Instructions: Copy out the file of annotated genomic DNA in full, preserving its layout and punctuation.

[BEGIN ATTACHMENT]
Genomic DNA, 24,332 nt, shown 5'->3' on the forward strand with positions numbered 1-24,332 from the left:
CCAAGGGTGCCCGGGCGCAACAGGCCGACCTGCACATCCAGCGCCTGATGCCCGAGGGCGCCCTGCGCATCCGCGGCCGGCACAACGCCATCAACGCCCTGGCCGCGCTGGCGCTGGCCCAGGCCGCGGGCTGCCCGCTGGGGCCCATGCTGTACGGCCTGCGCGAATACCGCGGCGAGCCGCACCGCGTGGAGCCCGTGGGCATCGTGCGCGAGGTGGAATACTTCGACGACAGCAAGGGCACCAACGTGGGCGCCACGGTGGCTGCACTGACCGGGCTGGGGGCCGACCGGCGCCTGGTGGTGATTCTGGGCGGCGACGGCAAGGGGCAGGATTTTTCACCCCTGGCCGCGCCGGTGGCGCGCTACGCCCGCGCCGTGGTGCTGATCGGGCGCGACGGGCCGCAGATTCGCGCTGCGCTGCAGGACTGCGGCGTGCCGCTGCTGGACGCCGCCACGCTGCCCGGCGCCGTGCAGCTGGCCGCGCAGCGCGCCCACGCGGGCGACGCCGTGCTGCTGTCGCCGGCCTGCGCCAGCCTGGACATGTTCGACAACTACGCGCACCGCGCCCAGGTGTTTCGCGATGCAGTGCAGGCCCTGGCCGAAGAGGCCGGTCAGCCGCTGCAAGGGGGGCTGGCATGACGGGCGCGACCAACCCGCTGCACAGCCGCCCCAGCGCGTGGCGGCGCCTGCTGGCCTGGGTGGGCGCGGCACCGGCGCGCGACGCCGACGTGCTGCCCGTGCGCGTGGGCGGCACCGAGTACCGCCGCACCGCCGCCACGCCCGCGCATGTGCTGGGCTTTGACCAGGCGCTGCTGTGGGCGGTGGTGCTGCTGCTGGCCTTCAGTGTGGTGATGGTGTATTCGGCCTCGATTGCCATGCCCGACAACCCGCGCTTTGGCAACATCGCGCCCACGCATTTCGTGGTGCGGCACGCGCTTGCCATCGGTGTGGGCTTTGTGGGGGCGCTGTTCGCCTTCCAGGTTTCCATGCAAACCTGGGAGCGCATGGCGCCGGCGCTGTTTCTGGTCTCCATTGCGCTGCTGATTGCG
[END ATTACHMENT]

Genomic DNA, 24,332 nt, shown 5'->3' on the forward strand with positions numbered 1-24,332 from the left:
CCAAGGGTGCCCGGGCGCAACAGGCCGACCTGCACATCCAGCGCCTGATGCCCGAGGGCGCCCTGCGCATCCGCGGCCGGCACAACGCCATCAACGCCCTGGCCGCGCTGGCGCTGGCCCAGGCCGCGGGCTGCCCGCTGGGGCCCATGCTGTACGGCCTGCGCGAATACCGCGGCGAGCCGCACCGCGTGGAGCCCGTGGGCATCGTGCGCGAGGTGGAATACTTCGACGACAGCAAGGGCACCAACGTGGGCGCCACGGTGGCTGCACTGACCGGGCTGGGGGCCGACCGGCGCCTGGTGGTGATTCTGGGCGGCGACGGCAAGGGGCAGGATTTTTCACCCCTGGCCGCGCCGGTGGCGCGCTACGCCCGCGCCGTGGTGCTGATCGGGCGCGACGGGCCGCAGATTCGCGCTGCGCTGCAGGACTGCGGCGTGCCGCTGCTGGACGCCGCCACGCTGCCCGGCGCCGTGCAGCTGGCCGCGCAGCGCGCCCACGCGGGCGACGCCGTGCTGCTGTCGCCGGCCTGCGCCAGCCTGGACATGTTCGACAACTACGCGCACCGCGCCCAGGTGTTTCGCGATGCAGTGCAGGCCCTGGCCGAAGAGGCCGGTCAGCCGCTGCAAGGGGGGCTGGCATGACGGGCGCGACCAACCCGCTGCACAGCCGCCCCAGCGCGTGGCGGCGCCTGCTGGCCTGGGTGGGCGCGGCACCGGCGCGCGACGCCGACGTGCTGCCCGTGCGCGTGGGCGGCACCGAGTACCGCCGCACCGCCGCCACGCCCGCGCATGTGCTGGGCTTTGACCAGGCGCTGCTGTGGGCGGTGGTGCTGCTGCTGGCCTTCAGTGTGGTGATGGTGTATTCGGCCTCGATTGCCATGCCCGACAACCCGCGCTTTGGCAACATCGCGCCCACGCATTTCGTGGTGCGGCACGCGCTTGCCATCGGTGTGGGCTTTGTGGGGGCGCTGTTCGCCTTCCAGGTTTCCATGCAAACCTGGGAGCGCATGGCGCCGGCGCTGTTTCTGGTCTCCATTGCGCTGCTGATTGCG